I had just signed up for a few Winter marathons and was just getting started on the training as I was trying to dip below my PR of 3h 43m. I also signed up for a 50k trail race to do while on a family visit in West Virginia (but that run was going to be just for fun).
It hit me fast and hard. I first felt that Covid had entered my system right after a track speed workout of 1 km repeats. It was a “very smooth transition” during the cool down run of the pain from the last 1km repeat to the pain that Covid hits you with. I went from sweating and slightly burning lungs to shivers, body aches with a side of a headache, all within 10 minutes. I went home thinking it’s just a cold. I isolated from society and after another day of worsening symptoms, did the self test which showed positive – training was put on hold.
Are Runners Better at Battling Covid Than Non Runners?
While there is some evidence that runners and active people in general are better at avoiding lung infections and Covid, we are certainly not immune. There are plenty of documented cases of ultra runners developing long Covid, and even having to rely on inhalers to continue their training.
My personal experience falls within the range of the most standard Covid experiences that I have heard of among my running and non running friends. Although it lasted a few days longer than others. Here’s the breakdown of my symptoms day by day:
Day 1 Covid Symptoms – Initial experience of body aches in the muscles and lower back and a little bit of fever-like feeling (although my temperature never went into the 99 range throughout my Covid experience).
Day 2 to Day 5 Covid Symptoms – Sore throat, slight sneezing and dry cough, along with continued but lessened body aches, and finally the most worrying symptom of brain fog. The brain fog really kept me from thinking straight. I took the first rapid test on the second full day of symptoms and continued to test positive.
Day 6 to Day 9 Covid Symptoms – Body aches pretty much went away, and what remained was a light level cold like symptoms with a bit of brain fog. I continued to test positive on these days.
Day 10 Covid Symptoms – This was the first day that I felt good enough to head outside while avoiding contact with people. A little bit of sore throat and occasional coughing remained as the symptoms. I did a very easy pace 20km bike ride on that day. However, when I tested again in the evening I tested positive.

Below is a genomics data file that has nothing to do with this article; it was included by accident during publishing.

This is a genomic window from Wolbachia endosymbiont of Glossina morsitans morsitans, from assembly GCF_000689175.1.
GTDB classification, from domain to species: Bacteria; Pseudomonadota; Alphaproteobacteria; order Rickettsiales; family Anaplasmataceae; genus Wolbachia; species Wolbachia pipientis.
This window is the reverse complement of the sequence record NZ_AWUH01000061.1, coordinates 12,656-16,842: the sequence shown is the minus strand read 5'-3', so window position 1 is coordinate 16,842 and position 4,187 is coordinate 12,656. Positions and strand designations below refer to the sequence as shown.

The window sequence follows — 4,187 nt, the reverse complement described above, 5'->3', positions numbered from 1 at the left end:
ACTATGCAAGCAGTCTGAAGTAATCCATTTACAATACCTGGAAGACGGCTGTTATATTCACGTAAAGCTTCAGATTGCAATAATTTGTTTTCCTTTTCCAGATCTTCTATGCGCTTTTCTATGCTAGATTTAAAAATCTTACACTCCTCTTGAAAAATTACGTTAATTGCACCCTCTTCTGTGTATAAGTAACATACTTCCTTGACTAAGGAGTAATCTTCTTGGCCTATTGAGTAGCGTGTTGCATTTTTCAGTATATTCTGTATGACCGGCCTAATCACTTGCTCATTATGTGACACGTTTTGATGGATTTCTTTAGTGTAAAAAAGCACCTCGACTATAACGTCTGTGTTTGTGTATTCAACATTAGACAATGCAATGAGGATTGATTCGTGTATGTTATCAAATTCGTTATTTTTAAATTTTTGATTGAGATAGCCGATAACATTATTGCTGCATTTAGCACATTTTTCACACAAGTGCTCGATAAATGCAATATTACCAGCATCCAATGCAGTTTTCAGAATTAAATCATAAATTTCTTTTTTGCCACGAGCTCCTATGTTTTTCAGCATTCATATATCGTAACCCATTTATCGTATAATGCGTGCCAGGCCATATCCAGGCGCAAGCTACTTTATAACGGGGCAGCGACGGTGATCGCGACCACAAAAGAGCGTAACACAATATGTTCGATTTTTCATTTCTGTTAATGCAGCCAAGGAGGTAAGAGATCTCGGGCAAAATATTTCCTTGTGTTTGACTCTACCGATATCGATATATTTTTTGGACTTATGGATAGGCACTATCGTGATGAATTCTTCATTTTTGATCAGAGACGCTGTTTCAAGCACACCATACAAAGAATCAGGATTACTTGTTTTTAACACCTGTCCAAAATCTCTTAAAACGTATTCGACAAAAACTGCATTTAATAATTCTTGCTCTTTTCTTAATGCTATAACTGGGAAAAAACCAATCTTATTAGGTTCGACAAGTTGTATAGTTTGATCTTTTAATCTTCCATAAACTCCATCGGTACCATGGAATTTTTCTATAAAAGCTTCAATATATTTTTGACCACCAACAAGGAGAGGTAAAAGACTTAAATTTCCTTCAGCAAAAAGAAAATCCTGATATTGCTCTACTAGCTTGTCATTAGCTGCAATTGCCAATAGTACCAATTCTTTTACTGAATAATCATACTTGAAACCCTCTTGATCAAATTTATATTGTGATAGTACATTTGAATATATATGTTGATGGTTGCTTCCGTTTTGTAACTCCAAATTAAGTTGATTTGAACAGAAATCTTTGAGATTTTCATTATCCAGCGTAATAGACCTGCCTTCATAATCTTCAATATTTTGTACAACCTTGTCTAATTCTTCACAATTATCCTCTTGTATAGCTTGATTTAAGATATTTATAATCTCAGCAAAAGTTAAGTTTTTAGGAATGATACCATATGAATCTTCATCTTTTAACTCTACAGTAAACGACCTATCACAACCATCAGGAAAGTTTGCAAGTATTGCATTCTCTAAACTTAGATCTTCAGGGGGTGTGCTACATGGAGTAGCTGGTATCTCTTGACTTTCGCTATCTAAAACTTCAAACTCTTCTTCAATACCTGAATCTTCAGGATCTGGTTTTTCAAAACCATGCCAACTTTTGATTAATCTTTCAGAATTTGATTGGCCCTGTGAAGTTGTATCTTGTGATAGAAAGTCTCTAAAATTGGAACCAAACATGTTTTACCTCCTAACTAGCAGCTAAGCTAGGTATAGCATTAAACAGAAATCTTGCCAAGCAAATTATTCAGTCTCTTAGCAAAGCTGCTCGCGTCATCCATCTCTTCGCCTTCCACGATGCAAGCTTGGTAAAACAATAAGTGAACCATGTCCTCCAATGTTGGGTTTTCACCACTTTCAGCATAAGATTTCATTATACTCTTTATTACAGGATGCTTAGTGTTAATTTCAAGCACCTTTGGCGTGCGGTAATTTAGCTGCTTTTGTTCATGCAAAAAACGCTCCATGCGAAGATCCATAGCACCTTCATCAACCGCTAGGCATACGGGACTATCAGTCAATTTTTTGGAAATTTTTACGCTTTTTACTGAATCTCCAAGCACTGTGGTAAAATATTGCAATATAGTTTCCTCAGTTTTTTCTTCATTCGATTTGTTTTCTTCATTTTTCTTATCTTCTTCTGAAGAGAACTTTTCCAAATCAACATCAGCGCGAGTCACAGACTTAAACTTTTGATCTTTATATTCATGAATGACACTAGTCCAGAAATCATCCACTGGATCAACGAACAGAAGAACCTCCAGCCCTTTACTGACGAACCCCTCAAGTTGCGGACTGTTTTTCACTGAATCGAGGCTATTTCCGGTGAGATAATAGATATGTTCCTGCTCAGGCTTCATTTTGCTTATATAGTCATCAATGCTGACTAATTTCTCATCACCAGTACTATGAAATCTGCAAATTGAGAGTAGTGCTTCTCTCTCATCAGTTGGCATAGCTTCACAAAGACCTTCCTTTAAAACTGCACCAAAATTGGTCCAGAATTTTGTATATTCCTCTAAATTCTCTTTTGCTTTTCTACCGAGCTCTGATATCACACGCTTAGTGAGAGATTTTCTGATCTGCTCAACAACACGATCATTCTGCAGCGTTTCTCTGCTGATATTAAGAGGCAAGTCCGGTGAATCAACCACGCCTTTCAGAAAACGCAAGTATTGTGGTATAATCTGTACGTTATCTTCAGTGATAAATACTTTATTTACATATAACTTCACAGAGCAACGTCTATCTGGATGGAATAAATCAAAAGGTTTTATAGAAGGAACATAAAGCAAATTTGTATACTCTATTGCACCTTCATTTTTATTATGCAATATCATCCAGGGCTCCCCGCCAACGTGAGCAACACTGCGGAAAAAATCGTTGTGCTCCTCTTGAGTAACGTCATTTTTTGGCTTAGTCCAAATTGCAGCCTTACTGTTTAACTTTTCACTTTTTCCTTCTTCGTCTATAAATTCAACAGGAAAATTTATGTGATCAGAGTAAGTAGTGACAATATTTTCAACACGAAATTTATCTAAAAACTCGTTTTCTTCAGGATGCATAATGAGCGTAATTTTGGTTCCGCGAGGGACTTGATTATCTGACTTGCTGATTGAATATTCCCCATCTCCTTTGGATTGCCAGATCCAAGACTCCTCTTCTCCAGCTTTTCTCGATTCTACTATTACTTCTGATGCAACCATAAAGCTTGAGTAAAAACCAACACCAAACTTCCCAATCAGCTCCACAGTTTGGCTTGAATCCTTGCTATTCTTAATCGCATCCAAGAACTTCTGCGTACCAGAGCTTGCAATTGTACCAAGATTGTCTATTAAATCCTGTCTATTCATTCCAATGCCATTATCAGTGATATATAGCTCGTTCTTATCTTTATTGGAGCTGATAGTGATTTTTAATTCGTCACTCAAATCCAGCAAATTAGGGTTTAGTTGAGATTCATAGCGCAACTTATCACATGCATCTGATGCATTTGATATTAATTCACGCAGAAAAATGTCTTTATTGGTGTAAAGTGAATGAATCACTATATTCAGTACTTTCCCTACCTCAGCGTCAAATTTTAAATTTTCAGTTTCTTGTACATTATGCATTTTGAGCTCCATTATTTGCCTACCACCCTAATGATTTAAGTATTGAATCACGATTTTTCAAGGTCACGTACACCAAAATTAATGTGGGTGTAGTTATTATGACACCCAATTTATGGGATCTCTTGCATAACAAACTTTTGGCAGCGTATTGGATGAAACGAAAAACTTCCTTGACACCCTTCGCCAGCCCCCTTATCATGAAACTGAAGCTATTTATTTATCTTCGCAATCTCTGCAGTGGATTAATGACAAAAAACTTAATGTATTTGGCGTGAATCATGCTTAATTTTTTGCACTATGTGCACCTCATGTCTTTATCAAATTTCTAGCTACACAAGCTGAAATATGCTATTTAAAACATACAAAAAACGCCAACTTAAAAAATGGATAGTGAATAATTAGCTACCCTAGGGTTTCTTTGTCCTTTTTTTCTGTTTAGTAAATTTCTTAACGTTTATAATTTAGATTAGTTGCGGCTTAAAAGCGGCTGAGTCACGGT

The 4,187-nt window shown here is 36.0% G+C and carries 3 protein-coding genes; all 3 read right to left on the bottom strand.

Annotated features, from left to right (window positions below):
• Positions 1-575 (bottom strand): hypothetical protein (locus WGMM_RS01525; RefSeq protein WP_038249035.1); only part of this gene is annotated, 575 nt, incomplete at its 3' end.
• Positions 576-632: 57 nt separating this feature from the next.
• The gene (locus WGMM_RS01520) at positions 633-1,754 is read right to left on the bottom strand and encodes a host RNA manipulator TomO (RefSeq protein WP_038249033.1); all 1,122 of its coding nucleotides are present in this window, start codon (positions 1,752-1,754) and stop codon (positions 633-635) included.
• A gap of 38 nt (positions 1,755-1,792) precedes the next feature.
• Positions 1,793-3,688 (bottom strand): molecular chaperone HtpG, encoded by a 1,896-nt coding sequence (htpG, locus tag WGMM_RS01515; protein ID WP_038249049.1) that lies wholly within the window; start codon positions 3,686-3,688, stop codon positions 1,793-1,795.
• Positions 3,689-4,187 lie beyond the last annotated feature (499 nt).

Day 11 to Day 15 Post Covid Symptoms – I tested negative on day 11 and 12 (I was getting ready to travel so wanted to make sure I wasn’t a danger to society). I still was experiencing the very slightest of a scratchy throat, slightest feelings of a runny nose, and an occasional lung clearing cough was necessary. I did start walking a lot those days but was not really feeling up for a run – felt immediately exhausted if I took a flight of stairs too fast.
On the evening of day 15 I decided that the next day would be my comeback run.
How I Felt During and After My First Post-Covid Run
Over the last few weeks of zero running, I watched my Garmin Fenix 6 showing me the status of my training change from productive to maintaining to unproductive and finally landing on the dreaded detraining. I was very excited to go for that first run and to start to turn things around. I did make sure to keep it short and easy. I chose a nice woody trail run and told myself that 5k is enough. I did go over the 5k as I was really enjoying the moment.
I started the run at a very very relaxed pace and just wanted to monitor how my body felt. Although the pace was slow it felt right in the sense that something was telling me that I should not go much faster just yet. I did feel awesome mentally as this run was a signal that I could start ramping up the running again. As I started to put a few hundred meters behind me, I did have an occasional cough and I did have to clear the nostrils a few times but overall was feeling good. At kilometer 3 something loosened in my lungs and I had a stronger coughing/lung clearing session, but it was nothing strong enough to make me stop the run.
I went past my 5k goal by a little bit and even did one time sprint of a few hundred meters to see how that would affect me – no problems, all systems go.
I finished the run feeling a little more tired than I typically would feel after a 7 kilometer jog/run – see the steadily increasing heart rate above. My Garmin did tell me that my training status was STRAINED, and suggested a 22 hour recovery period.
Interestingly, my VO2 Max was still recording at the same level as pre-covid. It would adjust down the next day when I tried to run a little bit faster and longer. Perhaps my Garmin watch needed a little more data to assess that my lung capacity has been affected. It is currently at 51.
My Takeaways From the First Post-Covid Run
Overall it feels awesome to get back into running. I think for me the psychological benefits (running is my meditation) are more important than the physical. I feel that waiting out until I felt pretty good was worth it and that keeping the first run to an easy pace was a great confidence booster.
I’ve since had two additional runs and am feeling stronger with each one. The 50k I signed up for is in 12 days and I plan on stepping on the starting line. We shall see if I go all the way. I’ll make sure to post an update on the Runivore Twitter feed. I am also excited about getting back into the speed training and seeing if this is the year that I break my marathon PR. Wish me luck and I wish all those runners affected with Covid a swift and complete recovery.